Day after the Tsunami

Posted on December 27, 2004  /  3 Comments

Dear friends, well-wishers and partners of LIRNEasia, all members of the LIRNEasia team based in Colombo are safe. Despite the devastation wrought by the tsunami over most of coastal Sri Lanka on Dec 26, our office is functioning.

Sarvodaya is grass-roots organization that has been around for 47 years and is doing an incredible job of getting relief to the tsunami victims. They have an extensive network of volunteers and stations in 34 Sri Lankan towns, including the most heavily damaged. Although they are busy providing temporary shelters, drinking water, food and medicine to tsunami victims, they are also gearing up for medium and long-term rehabilitation that includes reconstructing homes, providing trauma counselling, preventing outbreak of disease and providing a home to the orphaned children. Sarvodaya accepts donation by credit card (Mastercard & Visa), Paypal and other methods of sending money. Please visit their website:

On the poicy intervention front, we are moving fast on a disaster management proposal which will be written by a disaster management expert and will be presented in the third week of January to a group of 70 composed of disaster management experts, civil society groups, and representatives from government. Once this proposal is finalized it will presented to the President’s office and if adopted could probably save thousands of lives when disaster strikes us next, lives that were needlessly lost this time around….

Please check back for regular updates.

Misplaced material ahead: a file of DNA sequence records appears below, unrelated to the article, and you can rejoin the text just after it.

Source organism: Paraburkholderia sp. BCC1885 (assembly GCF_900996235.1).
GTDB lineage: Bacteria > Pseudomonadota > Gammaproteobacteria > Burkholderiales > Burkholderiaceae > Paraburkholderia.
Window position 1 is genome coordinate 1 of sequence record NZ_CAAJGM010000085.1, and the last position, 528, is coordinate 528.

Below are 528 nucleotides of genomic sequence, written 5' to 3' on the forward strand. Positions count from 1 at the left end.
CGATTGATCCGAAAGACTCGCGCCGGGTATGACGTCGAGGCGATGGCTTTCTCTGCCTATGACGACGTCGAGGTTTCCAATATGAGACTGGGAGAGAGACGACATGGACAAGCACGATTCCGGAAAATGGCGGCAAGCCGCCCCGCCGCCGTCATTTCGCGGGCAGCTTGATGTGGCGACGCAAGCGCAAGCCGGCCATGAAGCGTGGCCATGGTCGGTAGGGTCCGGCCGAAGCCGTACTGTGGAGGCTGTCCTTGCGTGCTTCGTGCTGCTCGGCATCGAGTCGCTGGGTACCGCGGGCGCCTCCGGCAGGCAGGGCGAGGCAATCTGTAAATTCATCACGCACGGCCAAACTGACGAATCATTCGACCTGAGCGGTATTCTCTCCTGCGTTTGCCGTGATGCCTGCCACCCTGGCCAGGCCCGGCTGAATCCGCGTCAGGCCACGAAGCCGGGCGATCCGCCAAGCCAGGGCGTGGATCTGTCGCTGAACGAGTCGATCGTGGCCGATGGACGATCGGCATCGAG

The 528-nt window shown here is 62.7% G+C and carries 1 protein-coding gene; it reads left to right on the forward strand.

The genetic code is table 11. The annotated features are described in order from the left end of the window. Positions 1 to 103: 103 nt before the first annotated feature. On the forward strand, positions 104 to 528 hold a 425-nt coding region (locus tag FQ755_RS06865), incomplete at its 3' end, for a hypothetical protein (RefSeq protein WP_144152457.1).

Many of you are looking for your relatives and acquaintances in Sri Lanka. Unfortunately, we don’t have resources to locate them ourselves. But we can point you to organizations that are helping out in the search (please list more organizations you may be aware off):

Red Cross:


  1. I think as a nation and as a region we should seriously think about the role of ICTs / communications / media in a catastrophe, not only in preventing and minimising the damage, but in the recovery process as well. My personal opinion is that the impact would not have been this serious, were the communication channels were up and active.

    Surprisingly, all the telephone lines (both mobile and terrestrial) either went dead or congested immediately after the disaster. I can understand terrestrial lines going dead but what about the mobiles? Does this mean that in crisis situations we will be immediately disconnected from the rest of the world? Isn’t that too scary?

  2. The following news item is from Lanka Businessonline:

    Lanka Disaster – Lines Busted (28 December 2004 08:44 hours)

    Fixed line phone services in Tangalle, Hambantota and Matara are completely disrupted after the weekend tidal wave, Sri Lanka Telecom said today. The network was affected after the tidal wave submerged and severely damaged most coastal towns and fishing villages in the North, East and South of Sri Lanka.

    Services in the following 15 areas have been partially affected

    Hikkaduwa, Habaraduwa, Marawila, Kosgoda, Matara, Gomarankadawala, Baddegama, Kinniya, Bentota, Nagoda, Wanela, Beruwela, Udugama, Weerawila, Payagala

    Sri Lanka Telecom is making temporary arrangements to restore services to affected areas, with free services available in some areas for the public to convey urgent messages.

    The public has also been asked to contact the Sri Lanka Telecom Operator Assisted Service by dialing ‘101’ for information on relief centers and hospitals.

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